Arch of Hadrian in Jerash - Jordan ....{by Bassam}

Selected for Google Maps and Google Earth

The Emperor Hadrian visited Jerash in AD 129-130. The triumphal arch (or Arch of Hadrian) was built to celebrate his visit. A remarkable Latin inscription records a religious dedication set up by members of the imperial mounted bodyguard wintering there.

Jerash is the site of the ruins of the Greco-Roman city of Gerasa, also referred to as Antioch on the Golden River. Ancient Greek inscriptions from the city as well as literary sources from both Iamvichou and the Great Etymology establish the foundation of the city as being by Alexander the Great or his general Perdiccas, who settled aged Macedonian soldiers there (Γερασμένος-Gerasmenos means aged person in Greek). This took place during the spring of 331 BC, when Alexander left Egypt, crossed Syria and then went to Mesopotamia. It is sometimes misleadingly referred to as the "Pompeii of the Middle East or Asia", referring to its size, extent of excavation and level of preservation (though Jerash was never buried by a volcano). Jerash is considered one of the most important and best preserved Roman cities in the Near East. It was a city of the Decapolis. Jerash was the birthplace of the mathematician Nicomachus of Gerasa (Greek: Νικόμαχος) (c. 60 – c. 120 AD). Recent excavations show that Jerash was already inhabited during the Bronze Age (3200 BC - 1200 BC). After the Roman conquest in 63 BC, Jerash and the land surrounding it were annexed by the Roman province of Syria, and later joined the Decapolis cities. In AD 90, Jerash was absorbed into the Roman province of Arabia, which included the city of Philadelphia (modern day Amman). The Romans ensured security and peace in this area, which enabled its people to devote their efforts and time to economic development and encouraged civic building activity. In the second half of the 1st century AD, the city of Jerash achieved great prosperity. In AD 106, the Emperor Trajan constructed roads throughout the province, and more trade came to Jerash. The Emperor Hadrian visited Jerash in AD 129-130. The triumphal arch (or Arch of Hadrian) was built to celebrate his visit. A remarkable Latin inscription records a religious dedication set up by members of the imperial mounted bodyguard wintering there. The city finally reached a size of about 800,000 square meters within its walls. The Persian invasion in AD 614 caused the rapid decline of Jerash. However, the city continued to flourish during the Umayyad Period, as shown by recent excavations. In AD 749, a major earthquake destroyed much of Jerash and its surroundings. During the period of the Crusades, some of the monuments were converted to fortresses, including the Temple of Artemis. Small settlements continued in Jerash during the Ayyubid, Mameluk and Ottoman periods. Excavation and restoration of Jerash has been almost continuous since the 1920s.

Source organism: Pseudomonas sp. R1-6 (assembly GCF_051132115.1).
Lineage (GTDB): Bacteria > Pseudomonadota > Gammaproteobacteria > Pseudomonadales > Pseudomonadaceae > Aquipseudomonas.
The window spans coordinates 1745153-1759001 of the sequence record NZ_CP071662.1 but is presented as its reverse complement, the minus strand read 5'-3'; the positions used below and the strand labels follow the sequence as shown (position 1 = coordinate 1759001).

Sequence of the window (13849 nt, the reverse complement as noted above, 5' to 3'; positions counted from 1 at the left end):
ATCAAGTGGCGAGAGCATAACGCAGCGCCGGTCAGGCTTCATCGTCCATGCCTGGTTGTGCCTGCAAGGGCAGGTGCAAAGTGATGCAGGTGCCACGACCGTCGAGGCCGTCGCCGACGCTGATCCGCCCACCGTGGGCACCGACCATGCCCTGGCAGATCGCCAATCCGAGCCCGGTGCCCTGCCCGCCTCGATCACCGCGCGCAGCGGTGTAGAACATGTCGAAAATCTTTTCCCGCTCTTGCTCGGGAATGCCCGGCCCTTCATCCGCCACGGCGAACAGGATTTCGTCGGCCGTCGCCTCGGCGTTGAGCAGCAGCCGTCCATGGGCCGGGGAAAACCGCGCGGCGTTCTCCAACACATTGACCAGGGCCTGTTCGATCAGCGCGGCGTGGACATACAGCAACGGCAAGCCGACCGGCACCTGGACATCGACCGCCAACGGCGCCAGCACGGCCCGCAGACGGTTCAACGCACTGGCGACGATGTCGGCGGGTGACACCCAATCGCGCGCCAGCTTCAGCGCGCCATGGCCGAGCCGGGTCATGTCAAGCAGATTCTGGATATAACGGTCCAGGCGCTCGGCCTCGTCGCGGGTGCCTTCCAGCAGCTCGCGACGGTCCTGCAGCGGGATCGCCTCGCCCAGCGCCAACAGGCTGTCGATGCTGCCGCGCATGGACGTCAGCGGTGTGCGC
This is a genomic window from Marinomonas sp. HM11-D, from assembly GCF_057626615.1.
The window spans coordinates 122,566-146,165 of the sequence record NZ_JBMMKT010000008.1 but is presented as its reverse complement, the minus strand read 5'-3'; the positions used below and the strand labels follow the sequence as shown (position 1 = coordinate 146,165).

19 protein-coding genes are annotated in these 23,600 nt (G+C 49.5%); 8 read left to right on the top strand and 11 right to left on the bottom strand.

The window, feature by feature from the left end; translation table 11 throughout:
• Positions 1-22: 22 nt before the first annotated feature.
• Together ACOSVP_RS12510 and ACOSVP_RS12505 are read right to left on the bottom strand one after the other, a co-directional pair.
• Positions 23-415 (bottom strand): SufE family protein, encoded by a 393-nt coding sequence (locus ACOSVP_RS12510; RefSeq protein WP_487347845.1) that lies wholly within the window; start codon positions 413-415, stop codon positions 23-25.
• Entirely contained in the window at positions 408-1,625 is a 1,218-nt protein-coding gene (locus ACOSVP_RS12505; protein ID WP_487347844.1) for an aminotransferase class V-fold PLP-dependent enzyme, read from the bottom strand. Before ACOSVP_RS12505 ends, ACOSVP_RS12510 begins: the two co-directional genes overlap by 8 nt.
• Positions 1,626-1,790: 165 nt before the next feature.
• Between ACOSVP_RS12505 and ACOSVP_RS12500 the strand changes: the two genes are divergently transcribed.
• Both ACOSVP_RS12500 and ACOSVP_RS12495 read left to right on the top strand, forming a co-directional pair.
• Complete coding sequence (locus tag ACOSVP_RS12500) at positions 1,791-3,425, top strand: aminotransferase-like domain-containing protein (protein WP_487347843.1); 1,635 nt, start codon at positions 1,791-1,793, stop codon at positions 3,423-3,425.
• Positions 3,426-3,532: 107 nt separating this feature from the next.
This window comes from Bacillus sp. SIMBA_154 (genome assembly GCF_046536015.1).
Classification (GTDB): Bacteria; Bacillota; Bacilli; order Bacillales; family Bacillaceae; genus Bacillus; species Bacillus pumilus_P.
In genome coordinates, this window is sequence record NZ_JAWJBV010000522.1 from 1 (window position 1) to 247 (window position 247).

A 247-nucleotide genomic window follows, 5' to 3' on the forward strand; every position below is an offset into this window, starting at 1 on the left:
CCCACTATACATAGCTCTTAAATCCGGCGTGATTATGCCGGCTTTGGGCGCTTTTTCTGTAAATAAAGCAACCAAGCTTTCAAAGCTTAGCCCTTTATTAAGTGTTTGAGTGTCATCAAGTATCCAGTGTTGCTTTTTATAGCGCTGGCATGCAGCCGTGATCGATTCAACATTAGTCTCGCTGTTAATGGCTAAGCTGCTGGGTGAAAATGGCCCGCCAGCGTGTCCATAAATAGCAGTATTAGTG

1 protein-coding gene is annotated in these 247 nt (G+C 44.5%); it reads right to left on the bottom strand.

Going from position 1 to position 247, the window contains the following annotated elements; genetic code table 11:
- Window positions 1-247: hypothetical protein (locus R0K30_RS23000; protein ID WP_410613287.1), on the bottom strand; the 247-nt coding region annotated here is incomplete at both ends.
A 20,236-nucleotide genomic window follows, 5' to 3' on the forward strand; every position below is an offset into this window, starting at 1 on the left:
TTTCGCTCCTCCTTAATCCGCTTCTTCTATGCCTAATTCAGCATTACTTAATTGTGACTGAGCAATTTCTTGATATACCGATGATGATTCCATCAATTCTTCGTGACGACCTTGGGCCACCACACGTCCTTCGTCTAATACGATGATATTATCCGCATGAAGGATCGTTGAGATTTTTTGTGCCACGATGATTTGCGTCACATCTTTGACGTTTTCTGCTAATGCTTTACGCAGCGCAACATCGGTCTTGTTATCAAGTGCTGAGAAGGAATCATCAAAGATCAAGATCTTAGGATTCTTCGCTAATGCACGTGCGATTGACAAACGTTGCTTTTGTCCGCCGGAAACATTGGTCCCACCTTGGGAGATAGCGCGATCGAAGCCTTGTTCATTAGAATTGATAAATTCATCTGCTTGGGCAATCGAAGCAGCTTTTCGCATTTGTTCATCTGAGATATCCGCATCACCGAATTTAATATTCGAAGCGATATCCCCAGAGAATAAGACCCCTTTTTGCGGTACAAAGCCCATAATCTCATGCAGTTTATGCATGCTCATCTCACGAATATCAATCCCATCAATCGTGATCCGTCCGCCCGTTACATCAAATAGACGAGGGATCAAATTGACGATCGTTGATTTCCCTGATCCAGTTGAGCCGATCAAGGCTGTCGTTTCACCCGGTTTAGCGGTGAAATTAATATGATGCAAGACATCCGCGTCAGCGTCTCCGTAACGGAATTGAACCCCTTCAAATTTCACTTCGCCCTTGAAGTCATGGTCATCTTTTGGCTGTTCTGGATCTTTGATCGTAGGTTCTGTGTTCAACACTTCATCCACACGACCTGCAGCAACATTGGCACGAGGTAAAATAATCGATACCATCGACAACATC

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Comments (246)

romulus111 on September 21

Urokliwa architektoniczna budowla Dobre photo like Thank you for visit nice comment - Greetings Romulus

Frederic Baiges on September 21

Una foto molt bonica. Like

Salutacions.

Mhamed Zarkouane on September 24

Pour faire en sorte que Panoramio soit sauvé, svp, signez et faites signer le formulaire de pétition pour ceux qui veulent que Panoramio reste ouvert. (10.000 signatures minimum sont nécessaires). Merci au nom de la Communauté.

Luppo Lui on October 3

Hello dear Panoramigos;

KEEP THE PANORAMIO COMMUNITY ALIVE – PETITION – we need 10 000 signature, please SUPPORT!

feel free to get information from Draken, Febrok or myself about a new panoramio start!

L

cheers from Budapest, Diemo

Very nice shot. YSL. The Google is going to kill our dear Panoramio community. PLEASE SIGN THE PETITION FORWARDED BY THE PANORAMIO FOUNDERS. Greetings. Alende

julianna szula on October 6

Nice building, good shot. L Greetings, Julia

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Photo details

  • Uploaded on November 5, 2013
  • © All Rights Reserved
    by Bassam Jayousi
    • Camera: NIKON COOLPIX S9200
    • Taken on 2013/10/19 15:04:15
    • Exposure: 0.001s (1/1250)
    • Focal Length: 8.00mm
    • F/Stop: f/4.400
    • ISO Speed: ISO125
    • Exposure Bias: 0.00 EV
    • No flash

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